'WE are confident we have found solutions.'

Those are the words of Hampshire County Council leader Roy Perry who says plans will be laid out to protect services due to be hit by spending cuts.

Cllr Perry is set to meet parliamentary under secretary of state Marcus Jones early in the New Year in a bid to save services including school crossing patrols, recycling centres and community transport.

He will put forward proposals including a charge for older people’s bus passes in order to raise £50,000 for community transport and a £1 charge for visiting a recycling centre in order to raise £4m a year.

Hampshire County Council passed sweeping budget cuts in November as the authority battles to make savings of £140m by April 2019.

Cllr Perry said: “The extent of the county council’s financial pressures is well-reported. This has required some very difficult decisions to date, and we have been determined to explore every avenue to meet this challenge.

“In October, we asked officers to look again at a number of proposals to identify some additional and innovative solutions to making the savings.

“I’m pleased to say that we have made substantial progress on a range of alternative funding options for school crossing patrols, household waste recycling centres and community transport.

“As such, I’m confident that a significant proportion, indeed the majority of the proposed savings from these areas, should now be found elsewhere. For example, from our street lighting contract where we have overachieved on our savings, and improving recycling measures, working closely with our district council partners – which will free up extra revenue. Members of the cabinet will agree to the next steps needed to put these plans in place, in the new year.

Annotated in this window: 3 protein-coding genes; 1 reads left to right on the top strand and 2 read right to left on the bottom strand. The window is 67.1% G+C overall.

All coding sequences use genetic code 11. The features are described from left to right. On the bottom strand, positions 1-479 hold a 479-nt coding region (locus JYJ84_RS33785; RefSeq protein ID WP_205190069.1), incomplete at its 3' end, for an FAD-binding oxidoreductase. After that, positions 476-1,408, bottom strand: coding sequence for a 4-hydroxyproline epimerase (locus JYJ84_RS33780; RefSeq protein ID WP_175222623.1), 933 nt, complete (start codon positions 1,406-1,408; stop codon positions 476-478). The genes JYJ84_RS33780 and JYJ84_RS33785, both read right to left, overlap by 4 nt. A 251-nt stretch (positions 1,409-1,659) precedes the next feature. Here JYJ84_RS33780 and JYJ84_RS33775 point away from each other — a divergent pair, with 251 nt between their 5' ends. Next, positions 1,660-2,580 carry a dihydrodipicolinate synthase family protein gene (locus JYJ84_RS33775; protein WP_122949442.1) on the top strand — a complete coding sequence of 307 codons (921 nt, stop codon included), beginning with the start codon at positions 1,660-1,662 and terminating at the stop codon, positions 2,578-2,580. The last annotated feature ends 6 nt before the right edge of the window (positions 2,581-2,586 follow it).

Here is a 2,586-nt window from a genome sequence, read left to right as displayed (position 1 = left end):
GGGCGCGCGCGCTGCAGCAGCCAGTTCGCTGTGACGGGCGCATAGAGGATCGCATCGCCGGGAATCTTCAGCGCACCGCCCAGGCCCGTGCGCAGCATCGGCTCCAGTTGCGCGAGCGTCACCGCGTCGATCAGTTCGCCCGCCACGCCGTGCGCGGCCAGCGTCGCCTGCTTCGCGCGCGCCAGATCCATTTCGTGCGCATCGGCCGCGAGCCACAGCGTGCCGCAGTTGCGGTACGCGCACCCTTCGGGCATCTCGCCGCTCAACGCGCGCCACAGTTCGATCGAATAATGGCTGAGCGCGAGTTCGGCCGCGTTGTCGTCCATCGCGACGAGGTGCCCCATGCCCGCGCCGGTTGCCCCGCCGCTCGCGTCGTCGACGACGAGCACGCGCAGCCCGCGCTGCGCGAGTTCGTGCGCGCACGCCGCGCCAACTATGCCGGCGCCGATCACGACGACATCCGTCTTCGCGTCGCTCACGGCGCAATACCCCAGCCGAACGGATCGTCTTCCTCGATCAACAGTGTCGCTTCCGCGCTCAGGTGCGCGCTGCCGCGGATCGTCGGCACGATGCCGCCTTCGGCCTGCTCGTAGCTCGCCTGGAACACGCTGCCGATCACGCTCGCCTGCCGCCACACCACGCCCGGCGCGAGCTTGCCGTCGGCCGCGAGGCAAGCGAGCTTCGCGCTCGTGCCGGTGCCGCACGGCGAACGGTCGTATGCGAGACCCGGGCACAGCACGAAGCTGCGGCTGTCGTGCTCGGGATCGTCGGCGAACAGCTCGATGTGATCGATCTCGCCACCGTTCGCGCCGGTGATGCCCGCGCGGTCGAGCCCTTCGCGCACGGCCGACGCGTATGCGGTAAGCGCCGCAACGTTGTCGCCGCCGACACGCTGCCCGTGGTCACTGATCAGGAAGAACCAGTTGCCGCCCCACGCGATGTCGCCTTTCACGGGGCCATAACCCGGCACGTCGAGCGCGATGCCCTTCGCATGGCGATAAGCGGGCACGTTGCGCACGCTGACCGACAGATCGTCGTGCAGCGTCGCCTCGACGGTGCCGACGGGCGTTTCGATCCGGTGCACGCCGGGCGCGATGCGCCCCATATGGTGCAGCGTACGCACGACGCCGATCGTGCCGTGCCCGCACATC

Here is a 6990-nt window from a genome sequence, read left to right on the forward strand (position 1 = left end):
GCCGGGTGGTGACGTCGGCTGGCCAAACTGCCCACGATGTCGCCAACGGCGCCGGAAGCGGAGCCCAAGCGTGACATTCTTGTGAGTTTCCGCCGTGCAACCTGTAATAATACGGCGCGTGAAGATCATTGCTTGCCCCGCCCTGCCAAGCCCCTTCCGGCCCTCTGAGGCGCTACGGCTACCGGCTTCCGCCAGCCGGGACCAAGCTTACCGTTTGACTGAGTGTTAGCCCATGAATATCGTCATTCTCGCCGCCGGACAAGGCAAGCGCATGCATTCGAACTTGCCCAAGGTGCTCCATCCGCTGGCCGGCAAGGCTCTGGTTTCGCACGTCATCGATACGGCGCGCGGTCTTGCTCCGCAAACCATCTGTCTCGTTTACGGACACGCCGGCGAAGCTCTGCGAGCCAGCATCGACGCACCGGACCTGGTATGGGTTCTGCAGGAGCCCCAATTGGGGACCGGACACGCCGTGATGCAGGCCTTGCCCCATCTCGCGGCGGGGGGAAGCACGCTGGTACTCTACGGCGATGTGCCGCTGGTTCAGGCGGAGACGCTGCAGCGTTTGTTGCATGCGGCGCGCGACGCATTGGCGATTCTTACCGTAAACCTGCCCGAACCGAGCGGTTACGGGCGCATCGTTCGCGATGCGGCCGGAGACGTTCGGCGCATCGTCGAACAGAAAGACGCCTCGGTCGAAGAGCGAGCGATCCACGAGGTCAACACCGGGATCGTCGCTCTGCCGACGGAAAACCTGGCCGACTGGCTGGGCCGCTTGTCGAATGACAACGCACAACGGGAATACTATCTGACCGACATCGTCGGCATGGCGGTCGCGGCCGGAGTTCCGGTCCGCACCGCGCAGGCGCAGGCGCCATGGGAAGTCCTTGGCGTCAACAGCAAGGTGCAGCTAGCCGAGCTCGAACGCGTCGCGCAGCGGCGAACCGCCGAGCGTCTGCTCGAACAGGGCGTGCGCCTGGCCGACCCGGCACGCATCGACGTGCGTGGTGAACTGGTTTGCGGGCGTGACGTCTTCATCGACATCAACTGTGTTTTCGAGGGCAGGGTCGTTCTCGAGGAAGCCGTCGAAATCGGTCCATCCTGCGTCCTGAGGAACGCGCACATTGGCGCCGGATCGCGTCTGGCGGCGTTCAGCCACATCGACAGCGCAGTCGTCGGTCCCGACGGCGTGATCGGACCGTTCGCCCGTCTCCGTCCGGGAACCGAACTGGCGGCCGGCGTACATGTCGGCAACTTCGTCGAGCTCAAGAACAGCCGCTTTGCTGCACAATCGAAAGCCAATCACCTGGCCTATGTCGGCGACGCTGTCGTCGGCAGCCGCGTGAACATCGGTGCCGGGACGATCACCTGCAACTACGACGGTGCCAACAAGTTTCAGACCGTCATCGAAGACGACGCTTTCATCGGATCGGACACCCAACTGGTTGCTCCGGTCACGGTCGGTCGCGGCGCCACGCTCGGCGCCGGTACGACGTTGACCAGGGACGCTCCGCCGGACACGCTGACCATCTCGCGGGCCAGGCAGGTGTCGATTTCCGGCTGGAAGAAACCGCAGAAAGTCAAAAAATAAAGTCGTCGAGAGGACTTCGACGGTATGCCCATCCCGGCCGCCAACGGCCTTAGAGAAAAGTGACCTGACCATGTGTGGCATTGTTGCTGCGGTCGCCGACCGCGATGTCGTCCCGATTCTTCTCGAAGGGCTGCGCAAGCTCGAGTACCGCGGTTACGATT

“In the meantime, knowing that residents have told us that they would be willing to support raising existing charges or introducing new charges to help cover the costs of running some local services, we believe we have found some sensible and fair solutions for the longer term.

“To raise the funds required to maintain community transport, we would propose making a small charge for issuing older people’s bus passes. As such, we will be asking government to allow us to run a pilot scheme to charge £10 for issuing an older persons’ five year bus pass - this works out as £2 per year. This would raise approximately £500,000 a year – enough to pay for core community transport.

“I will be putting this proposal to Marcus Jones, along with permission to pilot a pay-as-you-go scheme, where people would pay £1 for each Household Waste Recycling Centre visit. This could raise up to £4 million a year.

“If we introduce these initiatives, I remain convinced that they offer the best approach to protecting these services, over the longer term. Even without these additional measures, I am still confident that the extra work we have done means we can now cover the services we were keen to maintain.”

Lib Dem Cllr Martin Tod said: “The Conservatives were wrong to propose these half-baked cuts and still need to get clearer about whether they’re protecting these services permanently or just delaying them. Their announcement is also silent on their party’s cuts to bus subsidies - as well as adults’ and children’s social care services.

“It’s hard to see how their social services cuts can be delivered without causing major problems in the NHS. Our local hospitals are already struggling with waiting times - and the local plan for the NHS relies on Hampshire improving its services, not just cutting budgets.”